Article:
Newspaper Page Text
SATURDAY, AU8U3T 7. 1909.
The 8umter Watchman was found
ejA In 1110 and the True Southron In
IM?. The Watchman and Southron
*a>w haa the combined c I reu la t on and
influence of both of the old papers,
assd Is manifestly ths best advertising
SBSXtlum in Sumter.
Y. M. C. IL Mass Meeting*.
Notwithstanding the Inclement
weither last evening, a large and en
tha<4a*tlc crowd of men was present
at ?che Y. M. C. A. mass meeting In
the Opera Mouse. The Interest was In?
The object of the meeting was
stated forcefully with a few well se?
lected words by Mr. C. Capers Smith.
Oa motion of Mr. H. L. Tlmmons, Mr.
Ssnltlrswas made temporary chairman
la order that the meeting be on a
basis to trsnaact business. The chair?
man culled for expressions from the
nndlence and a number of business
men young and older, responded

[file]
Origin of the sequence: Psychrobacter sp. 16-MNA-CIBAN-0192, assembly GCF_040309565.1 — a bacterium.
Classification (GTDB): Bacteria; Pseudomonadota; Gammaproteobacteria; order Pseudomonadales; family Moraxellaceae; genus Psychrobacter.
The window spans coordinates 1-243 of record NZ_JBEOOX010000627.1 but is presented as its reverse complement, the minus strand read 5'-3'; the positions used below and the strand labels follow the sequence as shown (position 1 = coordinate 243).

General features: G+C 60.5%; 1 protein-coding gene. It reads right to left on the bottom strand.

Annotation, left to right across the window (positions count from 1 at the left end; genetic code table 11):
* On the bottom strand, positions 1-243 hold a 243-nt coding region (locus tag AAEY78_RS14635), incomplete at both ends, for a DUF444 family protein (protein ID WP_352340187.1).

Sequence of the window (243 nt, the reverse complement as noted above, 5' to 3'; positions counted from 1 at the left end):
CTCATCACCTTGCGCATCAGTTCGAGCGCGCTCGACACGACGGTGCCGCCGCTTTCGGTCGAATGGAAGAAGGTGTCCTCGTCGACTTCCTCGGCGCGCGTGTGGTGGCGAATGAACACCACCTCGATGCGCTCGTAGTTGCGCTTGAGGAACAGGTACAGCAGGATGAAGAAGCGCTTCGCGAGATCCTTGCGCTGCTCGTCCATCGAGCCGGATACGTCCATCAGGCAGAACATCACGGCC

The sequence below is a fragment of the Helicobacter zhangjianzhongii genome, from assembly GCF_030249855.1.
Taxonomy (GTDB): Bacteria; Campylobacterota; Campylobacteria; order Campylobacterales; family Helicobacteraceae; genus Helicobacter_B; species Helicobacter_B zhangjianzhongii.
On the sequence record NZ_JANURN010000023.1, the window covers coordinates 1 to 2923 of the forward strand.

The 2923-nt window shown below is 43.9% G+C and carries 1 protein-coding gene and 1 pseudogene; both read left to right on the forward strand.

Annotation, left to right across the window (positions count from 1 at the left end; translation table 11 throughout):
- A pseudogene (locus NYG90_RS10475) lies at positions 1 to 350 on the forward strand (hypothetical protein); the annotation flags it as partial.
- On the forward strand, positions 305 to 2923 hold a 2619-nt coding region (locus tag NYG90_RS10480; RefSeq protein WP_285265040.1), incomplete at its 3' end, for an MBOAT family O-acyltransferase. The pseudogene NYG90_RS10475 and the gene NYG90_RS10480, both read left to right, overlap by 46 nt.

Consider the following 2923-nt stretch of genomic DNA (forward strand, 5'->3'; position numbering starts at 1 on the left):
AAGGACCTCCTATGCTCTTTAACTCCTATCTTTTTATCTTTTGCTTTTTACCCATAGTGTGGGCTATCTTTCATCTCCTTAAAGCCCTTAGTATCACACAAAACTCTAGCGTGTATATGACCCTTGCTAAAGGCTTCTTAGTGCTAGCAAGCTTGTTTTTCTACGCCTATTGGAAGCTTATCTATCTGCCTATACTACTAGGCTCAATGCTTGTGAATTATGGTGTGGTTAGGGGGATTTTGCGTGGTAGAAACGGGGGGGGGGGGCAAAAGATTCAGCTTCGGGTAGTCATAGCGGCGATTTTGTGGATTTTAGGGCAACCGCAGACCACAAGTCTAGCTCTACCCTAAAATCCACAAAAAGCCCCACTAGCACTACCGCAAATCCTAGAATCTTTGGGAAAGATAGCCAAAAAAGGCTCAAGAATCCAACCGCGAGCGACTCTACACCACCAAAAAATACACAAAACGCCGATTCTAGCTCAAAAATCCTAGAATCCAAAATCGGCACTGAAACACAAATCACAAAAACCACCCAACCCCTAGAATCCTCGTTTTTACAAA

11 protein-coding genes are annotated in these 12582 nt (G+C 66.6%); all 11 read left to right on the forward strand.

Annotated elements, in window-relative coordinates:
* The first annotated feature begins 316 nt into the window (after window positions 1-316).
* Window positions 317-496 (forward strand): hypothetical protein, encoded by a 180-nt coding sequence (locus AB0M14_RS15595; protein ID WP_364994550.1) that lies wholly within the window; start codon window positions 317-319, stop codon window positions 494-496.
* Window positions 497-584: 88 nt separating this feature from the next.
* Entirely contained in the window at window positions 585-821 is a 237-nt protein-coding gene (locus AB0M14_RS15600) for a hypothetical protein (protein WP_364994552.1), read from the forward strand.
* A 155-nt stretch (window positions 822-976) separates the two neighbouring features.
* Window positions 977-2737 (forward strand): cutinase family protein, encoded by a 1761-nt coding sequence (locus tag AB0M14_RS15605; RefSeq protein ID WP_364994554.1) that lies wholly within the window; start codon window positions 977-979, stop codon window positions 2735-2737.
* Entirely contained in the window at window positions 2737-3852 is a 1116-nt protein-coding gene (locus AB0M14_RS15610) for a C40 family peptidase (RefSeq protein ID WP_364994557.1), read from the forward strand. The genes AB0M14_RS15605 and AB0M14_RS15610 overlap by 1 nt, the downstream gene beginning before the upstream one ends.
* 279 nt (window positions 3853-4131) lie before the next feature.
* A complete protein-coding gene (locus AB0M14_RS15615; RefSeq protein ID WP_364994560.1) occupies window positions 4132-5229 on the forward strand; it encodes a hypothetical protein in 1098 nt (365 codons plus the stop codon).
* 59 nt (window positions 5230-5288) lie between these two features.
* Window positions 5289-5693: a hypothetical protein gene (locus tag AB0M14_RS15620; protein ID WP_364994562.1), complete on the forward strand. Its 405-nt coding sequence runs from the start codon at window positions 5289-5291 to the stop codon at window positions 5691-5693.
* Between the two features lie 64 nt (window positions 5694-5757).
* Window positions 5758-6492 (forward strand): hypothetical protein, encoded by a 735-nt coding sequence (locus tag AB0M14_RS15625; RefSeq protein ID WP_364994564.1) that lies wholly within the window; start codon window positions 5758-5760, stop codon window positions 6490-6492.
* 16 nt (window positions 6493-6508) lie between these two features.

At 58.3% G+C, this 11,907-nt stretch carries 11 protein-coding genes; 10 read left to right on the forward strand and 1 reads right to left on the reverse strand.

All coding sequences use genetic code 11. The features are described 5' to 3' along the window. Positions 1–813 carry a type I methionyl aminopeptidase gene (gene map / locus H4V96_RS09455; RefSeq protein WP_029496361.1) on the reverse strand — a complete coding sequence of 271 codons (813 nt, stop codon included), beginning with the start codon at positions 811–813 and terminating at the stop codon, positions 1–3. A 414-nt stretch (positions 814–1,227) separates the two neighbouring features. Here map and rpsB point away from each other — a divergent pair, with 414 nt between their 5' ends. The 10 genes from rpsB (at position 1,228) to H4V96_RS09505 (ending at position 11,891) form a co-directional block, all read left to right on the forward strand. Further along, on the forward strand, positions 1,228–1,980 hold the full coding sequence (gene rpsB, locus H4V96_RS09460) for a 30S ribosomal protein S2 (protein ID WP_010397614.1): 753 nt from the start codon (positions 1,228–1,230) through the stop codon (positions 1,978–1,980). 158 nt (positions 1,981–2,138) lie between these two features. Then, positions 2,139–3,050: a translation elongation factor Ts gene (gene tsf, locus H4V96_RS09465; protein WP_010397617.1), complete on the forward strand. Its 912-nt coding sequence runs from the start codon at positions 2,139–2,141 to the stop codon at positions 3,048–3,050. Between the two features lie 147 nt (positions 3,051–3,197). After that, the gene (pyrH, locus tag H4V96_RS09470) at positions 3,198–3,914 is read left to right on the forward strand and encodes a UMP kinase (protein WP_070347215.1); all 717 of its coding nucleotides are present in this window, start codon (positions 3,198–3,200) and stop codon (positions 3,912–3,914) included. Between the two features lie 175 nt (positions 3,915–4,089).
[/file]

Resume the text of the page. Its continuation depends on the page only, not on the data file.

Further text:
with enthusiastic speeches for tho As?
K committee consorting of live
members was appointed by the chair?
man t<< nominate twelve directors
from the different denominations and
report to a meeting to be called next
Friday night at 8:30 o'clock, at quar?
ters to be decided upon by the com?
In reviewing the work done by the
committee which has been working
for members it was found that the
membership now Is between one hun- i
dred and forty and one hundred and
fifty Not all of the men who want
to Join have given In their names
Quite a number of mothers have been
asking for a place for their boys In ,
ths list of Juveniles. The young men
?xpect to get more than 200 members
besides thA Juveniles.
The organisation haa begun right, i